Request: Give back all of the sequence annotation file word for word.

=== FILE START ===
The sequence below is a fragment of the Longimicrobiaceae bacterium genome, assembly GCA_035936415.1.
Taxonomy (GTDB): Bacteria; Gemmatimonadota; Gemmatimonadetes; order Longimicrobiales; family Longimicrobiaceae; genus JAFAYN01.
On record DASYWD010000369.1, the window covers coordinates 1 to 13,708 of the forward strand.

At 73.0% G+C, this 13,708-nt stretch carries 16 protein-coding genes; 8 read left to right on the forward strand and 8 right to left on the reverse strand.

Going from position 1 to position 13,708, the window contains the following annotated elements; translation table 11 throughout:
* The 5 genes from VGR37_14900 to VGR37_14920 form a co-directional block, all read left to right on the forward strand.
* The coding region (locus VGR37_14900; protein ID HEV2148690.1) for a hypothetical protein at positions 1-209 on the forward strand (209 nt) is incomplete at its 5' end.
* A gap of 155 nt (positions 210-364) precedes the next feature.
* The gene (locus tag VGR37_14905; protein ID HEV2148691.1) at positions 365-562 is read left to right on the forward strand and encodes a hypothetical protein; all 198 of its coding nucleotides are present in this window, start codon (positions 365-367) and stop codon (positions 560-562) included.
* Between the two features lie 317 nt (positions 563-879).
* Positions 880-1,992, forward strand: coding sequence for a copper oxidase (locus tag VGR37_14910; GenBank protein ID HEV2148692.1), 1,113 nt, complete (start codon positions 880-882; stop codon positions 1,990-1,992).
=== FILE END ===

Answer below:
The sequence below is a fragment of the Longimicrobiaceae bacterium genome, assembly GCA_035936415.1.
Taxonomy (GTDB): Bacteria; Gemmatimonadota; Gemmatimonadetes; order Longimicrobiales; family Longimicrobiaceae; genus JAFAYN01.
On record DASYWD010000369.1, the window covers coordinates 1 to 13,708 of the forward strand.

At 73.0% G+C, this 13,708-nt stretch carries 16 protein-coding genes; 8 read left to right on the forward strand and 8 right to left on the reverse strand.

Going from position 1 to position 13,708, the window contains the following annotated elements; translation table 11 throughout:
* The 5 genes from VGR37_14900 to VGR37_14920 form a co-directional block, all read left to right on the forward strand.
* The coding region (locus VGR37_14900; protein ID HEV2148690.1) for a hypothetical protein at positions 1-209 on the forward strand (209 nt) is incomplete at its 5' end.
* A gap of 155 nt (positions 210-364) precedes the next feature.
* The gene (locus tag VGR37_14905; protein ID HEV2148691.1) at positions 365-562 is read left to right on the forward strand and encodes a hypothetical protein; all 198 of its coding nucleotides are present in this window, start codon (positions 365-367) and stop codon (positions 560-562) included.
* Between the two features lie 317 nt (positions 563-879).
* Positions 880-1,992, forward strand: coding sequence for a copper oxidase (locus tag VGR37_14910; GenBank protein ID HEV2148692.1), 1,113 nt, complete (start codon positions 880-882; stop codon positions 1,990-1,992).